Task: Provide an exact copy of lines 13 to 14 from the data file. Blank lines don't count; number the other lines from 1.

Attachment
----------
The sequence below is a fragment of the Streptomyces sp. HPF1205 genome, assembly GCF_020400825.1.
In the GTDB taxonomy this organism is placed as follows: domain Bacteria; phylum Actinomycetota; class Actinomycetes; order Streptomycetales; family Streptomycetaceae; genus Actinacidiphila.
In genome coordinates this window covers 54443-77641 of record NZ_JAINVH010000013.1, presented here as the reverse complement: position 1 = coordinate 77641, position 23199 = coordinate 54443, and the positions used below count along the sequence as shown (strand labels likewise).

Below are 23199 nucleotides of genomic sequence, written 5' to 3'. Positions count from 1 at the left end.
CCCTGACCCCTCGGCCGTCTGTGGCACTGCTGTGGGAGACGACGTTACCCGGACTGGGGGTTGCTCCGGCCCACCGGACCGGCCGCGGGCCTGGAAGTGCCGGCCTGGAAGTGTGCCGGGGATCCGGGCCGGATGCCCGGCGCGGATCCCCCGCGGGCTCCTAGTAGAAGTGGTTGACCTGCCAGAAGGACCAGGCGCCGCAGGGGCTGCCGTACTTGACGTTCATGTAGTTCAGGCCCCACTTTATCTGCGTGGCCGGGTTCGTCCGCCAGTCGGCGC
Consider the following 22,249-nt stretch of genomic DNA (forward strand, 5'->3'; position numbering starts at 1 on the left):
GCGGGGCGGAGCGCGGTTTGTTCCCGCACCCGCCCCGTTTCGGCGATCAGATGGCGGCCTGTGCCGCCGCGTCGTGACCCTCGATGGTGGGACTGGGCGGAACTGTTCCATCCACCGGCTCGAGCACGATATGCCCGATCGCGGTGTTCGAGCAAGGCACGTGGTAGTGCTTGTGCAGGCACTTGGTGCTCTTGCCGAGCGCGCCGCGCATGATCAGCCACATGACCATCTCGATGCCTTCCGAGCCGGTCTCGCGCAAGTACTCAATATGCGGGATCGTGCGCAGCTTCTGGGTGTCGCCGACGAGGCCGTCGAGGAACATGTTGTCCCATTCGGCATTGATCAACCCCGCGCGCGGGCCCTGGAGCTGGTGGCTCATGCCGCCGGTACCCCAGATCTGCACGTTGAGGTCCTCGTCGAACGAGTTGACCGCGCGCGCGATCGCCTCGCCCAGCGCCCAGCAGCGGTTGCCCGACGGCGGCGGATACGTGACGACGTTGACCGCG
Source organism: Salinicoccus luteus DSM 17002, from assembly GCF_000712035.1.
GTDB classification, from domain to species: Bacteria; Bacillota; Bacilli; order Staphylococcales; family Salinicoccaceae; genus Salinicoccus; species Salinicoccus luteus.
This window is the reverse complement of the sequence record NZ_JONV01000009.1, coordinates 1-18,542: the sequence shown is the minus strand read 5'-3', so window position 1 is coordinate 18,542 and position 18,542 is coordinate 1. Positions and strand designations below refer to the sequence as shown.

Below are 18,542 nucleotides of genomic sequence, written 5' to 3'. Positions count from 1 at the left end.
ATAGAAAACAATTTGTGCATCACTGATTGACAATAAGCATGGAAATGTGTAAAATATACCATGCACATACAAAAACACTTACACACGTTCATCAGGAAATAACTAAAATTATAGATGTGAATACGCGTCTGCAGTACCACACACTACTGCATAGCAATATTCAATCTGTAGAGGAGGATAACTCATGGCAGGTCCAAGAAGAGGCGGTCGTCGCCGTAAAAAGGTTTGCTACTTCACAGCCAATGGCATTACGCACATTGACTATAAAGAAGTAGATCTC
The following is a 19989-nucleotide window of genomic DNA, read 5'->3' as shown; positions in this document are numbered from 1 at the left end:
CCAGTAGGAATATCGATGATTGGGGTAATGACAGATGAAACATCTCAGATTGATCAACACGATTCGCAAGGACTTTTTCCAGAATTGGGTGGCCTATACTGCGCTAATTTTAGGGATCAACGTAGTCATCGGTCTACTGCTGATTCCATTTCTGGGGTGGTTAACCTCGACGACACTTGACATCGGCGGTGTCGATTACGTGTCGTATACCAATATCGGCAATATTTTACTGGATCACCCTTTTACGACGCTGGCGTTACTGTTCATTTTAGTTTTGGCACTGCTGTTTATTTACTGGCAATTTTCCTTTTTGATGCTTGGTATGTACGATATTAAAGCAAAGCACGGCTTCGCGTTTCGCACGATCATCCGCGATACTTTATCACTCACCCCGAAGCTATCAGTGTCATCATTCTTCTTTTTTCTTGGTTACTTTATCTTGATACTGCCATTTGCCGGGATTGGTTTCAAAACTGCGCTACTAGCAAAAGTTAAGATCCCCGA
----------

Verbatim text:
The following is a 19989-nucleotide window of genomic DNA, read 5'->3' as shown; positions in this document are numbered from 1 at the left end:
CCAGTAGGAATATCGATGATTGGGGTAATGACAGATGAAACATCTCAGATTGATCAACACGATTCGCAAGGACTTTTTCCAGAATTGGGTGGCCTATACTGCGCTAATTTTAGGGATCAACGTAGTCATCGGTCTACTGCTGATTCCATTTCTGGGGTGGTTAACCTCGACGACACTTGACATCGGCGGTGTCGATTACGTGTCGTATACCAATATCGGCAATATTTTACTGGATCACCCTTTTACGACGCTGGCGTTACTGTTCATTTTAGTTTTGGCACTGCTGTTTATTTACTGGCAATTTTCCTTTTTGATGCTTGGTATGTACGATATTAAAGCAAAGCACGGCTTCGCGTTTCGCACGATCATCCGCGATACTTTATCACTCACCCCGAAGCTATCAGTGTCATCATTCTTCTTTTTTCTTGGTTACTTTATCTTGATACTGCCATTTGCCGGGATTGGTTTCAAAACTGCGCTACTAGCAAAAGTTAAGATCCCCGA